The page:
US Seeks NATO Cooperation for Surveillance and Potential Airstrikes in Afghanistan

Gen. Mark Milley met with NATO counterparts in Greece over the weekend

Chairman of the Joint Chiefs of Staff Gen. Mark Milley met with his NATO counterparts in Greece over the weekend to discuss cooperation on surveillance and potential airstrikes in Afghanistan, what the Pentagon calls “over the horizon capabilities.”

“We are going to talk about over the horizon capabilities and where allies think appropriate that they can make a contribution, we’re certainly open to that,” Milley told reporters ahead of the meeting. “There are opportunities where alliance members may choose to work closely with us on these over the horizon capabilities.”

After President Biden ordered the Afghanistan withdrawal at the end of April, Pentagon leaders were scrambling to try and maintain the ability to bomb Afghanistan by seeking basing agreements with neighboring Central Asian countries, such as Pakistan, Tajikistan, and Uzbekistan. But the US failed to negotiate any agreements and now has to settle for flying surveillance and launching potential airstrikes in Afghanistan out of bases in the Gulf region or from aircraft carriers in the Arabian Sea.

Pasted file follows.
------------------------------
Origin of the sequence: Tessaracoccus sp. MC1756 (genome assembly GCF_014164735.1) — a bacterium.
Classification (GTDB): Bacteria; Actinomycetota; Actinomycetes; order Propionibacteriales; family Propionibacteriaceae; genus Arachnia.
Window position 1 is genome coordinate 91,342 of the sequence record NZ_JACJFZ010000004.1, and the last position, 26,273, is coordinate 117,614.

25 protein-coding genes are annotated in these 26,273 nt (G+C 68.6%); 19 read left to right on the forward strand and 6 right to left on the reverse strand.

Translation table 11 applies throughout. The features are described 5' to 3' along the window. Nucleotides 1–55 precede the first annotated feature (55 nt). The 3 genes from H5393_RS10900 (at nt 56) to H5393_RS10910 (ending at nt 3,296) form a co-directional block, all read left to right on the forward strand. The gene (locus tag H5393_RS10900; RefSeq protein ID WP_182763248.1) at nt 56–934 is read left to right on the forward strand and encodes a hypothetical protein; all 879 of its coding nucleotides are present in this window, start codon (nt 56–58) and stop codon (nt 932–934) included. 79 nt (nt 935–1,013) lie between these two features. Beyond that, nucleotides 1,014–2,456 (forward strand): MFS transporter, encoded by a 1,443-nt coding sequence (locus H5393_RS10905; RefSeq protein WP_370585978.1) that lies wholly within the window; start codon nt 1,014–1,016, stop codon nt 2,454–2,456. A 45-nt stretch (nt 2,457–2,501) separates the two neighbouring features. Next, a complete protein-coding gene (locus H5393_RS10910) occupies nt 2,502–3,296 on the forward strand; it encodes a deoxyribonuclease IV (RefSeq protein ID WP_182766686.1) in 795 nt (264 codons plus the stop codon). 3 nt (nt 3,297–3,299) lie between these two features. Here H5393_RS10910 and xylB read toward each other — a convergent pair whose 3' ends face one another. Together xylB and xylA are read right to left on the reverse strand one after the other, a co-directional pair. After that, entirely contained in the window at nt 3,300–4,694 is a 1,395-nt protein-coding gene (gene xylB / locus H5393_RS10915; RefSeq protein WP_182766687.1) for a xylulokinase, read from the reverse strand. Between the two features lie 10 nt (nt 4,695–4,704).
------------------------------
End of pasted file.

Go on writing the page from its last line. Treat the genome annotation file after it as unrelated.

Milley and other NATO military leaders say their goal in maintaining these “over the horizon capabilities” is to prevent terrorist groups from gaining a foothold. But the only group that appears to be active is ISIS-K, a sworn enemy of the Taliban. The Taliban has a clear interest in preventing further Western intervention in the country and has said they don’t need help from other countries to fight terrorist groups.

In June, the US started launching airstrikes in Afghanistan from outside the country. The last known US airstrike in Afghanistan was conducted on August 29th. The Pentagon initially claimed it killed an ISIS-K member, but due to media scrutiny, it had to admit it killed no ISIS fighters. Instead, 10 civilians, including seven children, were killed by the US drone strike.

The August 29th strike was just the latest civilian massacre in Afghanistan by the US. Earlier in August, US airstrikes that targeted Lashkar Gah destroyed a school and a health clinic, killing at least 20 civilians. If the US continues to bomb Afghanistan after the pullout, it’s almost a certainty that more civilians will be killed.

Author: Dave DeCamp

Dave DeCamp is the news editor of, follow him on Twitter @decampdave.